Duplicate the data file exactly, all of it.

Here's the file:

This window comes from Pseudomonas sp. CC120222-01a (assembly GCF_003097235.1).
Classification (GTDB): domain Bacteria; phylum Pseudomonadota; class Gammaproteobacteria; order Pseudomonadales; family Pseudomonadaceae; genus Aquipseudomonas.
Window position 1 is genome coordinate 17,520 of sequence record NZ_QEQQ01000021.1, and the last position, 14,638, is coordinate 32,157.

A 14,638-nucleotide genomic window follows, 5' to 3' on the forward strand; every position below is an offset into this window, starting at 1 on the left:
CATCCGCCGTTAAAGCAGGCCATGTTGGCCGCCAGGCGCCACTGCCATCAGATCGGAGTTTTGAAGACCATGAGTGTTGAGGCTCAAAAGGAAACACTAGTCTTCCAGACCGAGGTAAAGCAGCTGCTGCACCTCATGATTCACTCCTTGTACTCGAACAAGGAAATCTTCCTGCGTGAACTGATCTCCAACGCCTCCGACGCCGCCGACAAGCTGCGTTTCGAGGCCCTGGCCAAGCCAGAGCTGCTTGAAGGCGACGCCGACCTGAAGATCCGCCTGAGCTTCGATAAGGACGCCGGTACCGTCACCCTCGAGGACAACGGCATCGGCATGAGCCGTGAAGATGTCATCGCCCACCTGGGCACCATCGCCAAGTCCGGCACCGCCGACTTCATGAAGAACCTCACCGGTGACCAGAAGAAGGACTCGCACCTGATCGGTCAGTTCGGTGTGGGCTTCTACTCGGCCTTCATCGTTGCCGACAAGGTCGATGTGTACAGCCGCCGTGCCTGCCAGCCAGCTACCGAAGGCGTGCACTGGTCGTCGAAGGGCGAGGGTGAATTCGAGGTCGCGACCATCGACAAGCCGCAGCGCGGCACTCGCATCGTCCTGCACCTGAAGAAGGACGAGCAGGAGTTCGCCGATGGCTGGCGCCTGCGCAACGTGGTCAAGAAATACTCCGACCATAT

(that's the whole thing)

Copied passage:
This window comes from Pseudomonas sp. CC120222-01a (assembly GCF_003097235.1).
Classification (GTDB): domain Bacteria; phylum Pseudomonadota; class Gammaproteobacteria; order Pseudomonadales; family Pseudomonadaceae; genus Aquipseudomonas.
Window position 1 is genome coordinate 17,520 of sequence record NZ_QEQQ01000021.1, and the last position, 14,638, is coordinate 32,157.

A 14,638-nucleotide genomic window follows, 5' to 3' on the forward strand; every position below is an offset into this window, starting at 1 on the left:
CATCCGCCGTTAAAGCAGGCCATGTTGGCCGCCAGGCGCCACTGCCATCAGATCGGAGTTTTGAAGACCATGAGTGTTGAGGCTCAAAAGGAAACACTAGTCTTCCAGACCGAGGTAAAGCAGCTGCTGCACCTCATGATTCACTCCTTGTACTCGAACAAGGAAATCTTCCTGCGTGAACTGATCTCCAACGCCTCCGACGCCGCCGACAAGCTGCGTTTCGAGGCCCTGGCCAAGCCAGAGCTGCTTGAAGGCGACGCCGACCTGAAGATCCGCCTGAGCTTCGATAAGGACGCCGGTACCGTCACCCTCGAGGACAACGGCATCGGCATGAGCCGTGAAGATGTCATCGCCCACCTGGGCACCATCGCCAAGTCCGGCACCGCCGACTTCATGAAGAACCTCACCGGTGACCAGAAGAAGGACTCGCACCTGATCGGTCAGTTCGGTGTGGGCTTCTACTCGGCCTTCATCGTTGCCGACAAGGTCGATGTGTACAGCCGCCGTGCCTGCCAGCCAGCTACCGAAGGCGTGCACTGGTCGTCGAAGGGCGAGGGTGAATTCGAGGTCGCGACCATCGACAAGCCGCAGCGCGGCACTCGCATCGTCCTGCACCTGAAGAAGGACGAGCAGGAGTTCGCCGATGGCTGGCGCCTGCGCAACGTGGTCAAGAAATACTCCGACCATAT